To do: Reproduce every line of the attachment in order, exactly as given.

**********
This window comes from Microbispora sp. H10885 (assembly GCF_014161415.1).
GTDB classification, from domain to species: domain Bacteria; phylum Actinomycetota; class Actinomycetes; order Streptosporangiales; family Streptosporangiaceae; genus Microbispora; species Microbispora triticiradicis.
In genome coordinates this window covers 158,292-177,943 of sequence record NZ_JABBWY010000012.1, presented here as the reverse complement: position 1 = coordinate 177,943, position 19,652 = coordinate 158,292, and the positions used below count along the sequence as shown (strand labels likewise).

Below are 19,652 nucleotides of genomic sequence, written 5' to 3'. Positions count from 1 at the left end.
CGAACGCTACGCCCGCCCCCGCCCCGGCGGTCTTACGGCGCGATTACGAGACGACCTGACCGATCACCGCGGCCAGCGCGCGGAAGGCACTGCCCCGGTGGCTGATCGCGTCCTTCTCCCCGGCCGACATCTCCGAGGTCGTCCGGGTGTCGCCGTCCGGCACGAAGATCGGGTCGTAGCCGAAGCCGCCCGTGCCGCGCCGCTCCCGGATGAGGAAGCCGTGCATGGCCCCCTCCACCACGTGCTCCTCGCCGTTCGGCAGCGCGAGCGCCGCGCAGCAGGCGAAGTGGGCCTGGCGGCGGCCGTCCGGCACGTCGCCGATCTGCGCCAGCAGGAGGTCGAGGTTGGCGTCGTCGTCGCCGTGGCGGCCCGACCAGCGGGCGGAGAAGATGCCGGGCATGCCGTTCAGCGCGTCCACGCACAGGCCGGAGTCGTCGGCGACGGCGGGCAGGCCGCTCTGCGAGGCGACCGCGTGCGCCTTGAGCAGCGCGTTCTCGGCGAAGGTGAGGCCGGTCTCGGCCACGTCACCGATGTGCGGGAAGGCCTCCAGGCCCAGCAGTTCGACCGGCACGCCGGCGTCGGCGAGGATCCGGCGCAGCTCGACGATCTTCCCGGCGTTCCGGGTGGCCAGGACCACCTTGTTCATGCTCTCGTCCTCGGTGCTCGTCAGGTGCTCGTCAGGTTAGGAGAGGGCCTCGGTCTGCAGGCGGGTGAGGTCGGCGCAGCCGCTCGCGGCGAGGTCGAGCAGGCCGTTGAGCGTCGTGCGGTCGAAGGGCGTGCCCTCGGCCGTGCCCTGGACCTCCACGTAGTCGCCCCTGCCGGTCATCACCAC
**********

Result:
This window comes from Microbispora sp. H10885 (assembly GCF_014161415.1).
GTDB classification, from domain to species: domain Bacteria; phylum Actinomycetota; class Actinomycetes; order Streptosporangiales; family Streptosporangiaceae; genus Microbispora; species Microbispora triticiradicis.
In genome coordinates this window covers 158,292-177,943 of sequence record NZ_JABBWY010000012.1, presented here as the reverse complement: position 1 = coordinate 177,943, position 19,652 = coordinate 158,292, and the positions used below count along the sequence as shown (strand labels likewise).

Below are 19,652 nucleotides of genomic sequence, written 5' to 3'. Positions count from 1 at the left end.
CGAACGCTACGCCCGCCCCCGCCCCGGCGGTCTTACGGCGCGATTACGAGACGACCTGACCGATCACCGCGGCCAGCGCGCGGAAGGCACTGCCCCGGTGGCTGATCGCGTCCTTCTCCCCGGCCGACATCTCCGAGGTCGTCCGGGTGTCGCCGTCCGGCACGAAGATCGGGTCGTAGCCGAAGCCGCCCGTGCCGCGCCGCTCCCGGATGAGGAAGCCGTGCATGGCCCCCTCCACCACGTGCTCCTCGCCGTTCGGCAGCGCGAGCGCCGCGCAGCAGGCGAAGTGGGCCTGGCGGCGGCCGTCCGGCACGTCGCCGATCTGCGCCAGCAGGAGGTCGAGGTTGGCGTCGTCGTCGCCGTGGCGGCCCGACCAGCGGGCGGAGAAGATGCCGGGCATGCCGTTCAGCGCGTCCACGCACAGGCCGGAGTCGTCGGCGACGGCGGGCAGGCCGCTCTGCGAGGCGACCGCGTGCGCCTTGAGCAGCGCGTTCTCGGCGAAGGTGAGGCCGGTCTCGGCCACGTCACCGATGTGCGGGAAGGCCTCCAGGCCCAGCAGTTCGACCGGCACGCCGGCGTCGGCGAGGATCCGGCGCAGCTCGACGATCTTCCCGGCGTTCCGGGTGGCCAGGACCACCTTGTTCATGCTCTCGTCCTCGGTGCTCGTCAGGTGCTCGTCAGGTTAGGAGAGGGCCTCGGTCTGCAGGCGGGTGAGGTCGGCGCAGCCGCTCGCGGCGAGGTCGAGCAGGCCGTTGAGCGTCGTGCGGTCGAAGGGCGTGCCCTCGGCCGTGCCCTGGACCTCCACGTAGTCGCCCCTGCCGGTCATCACCAC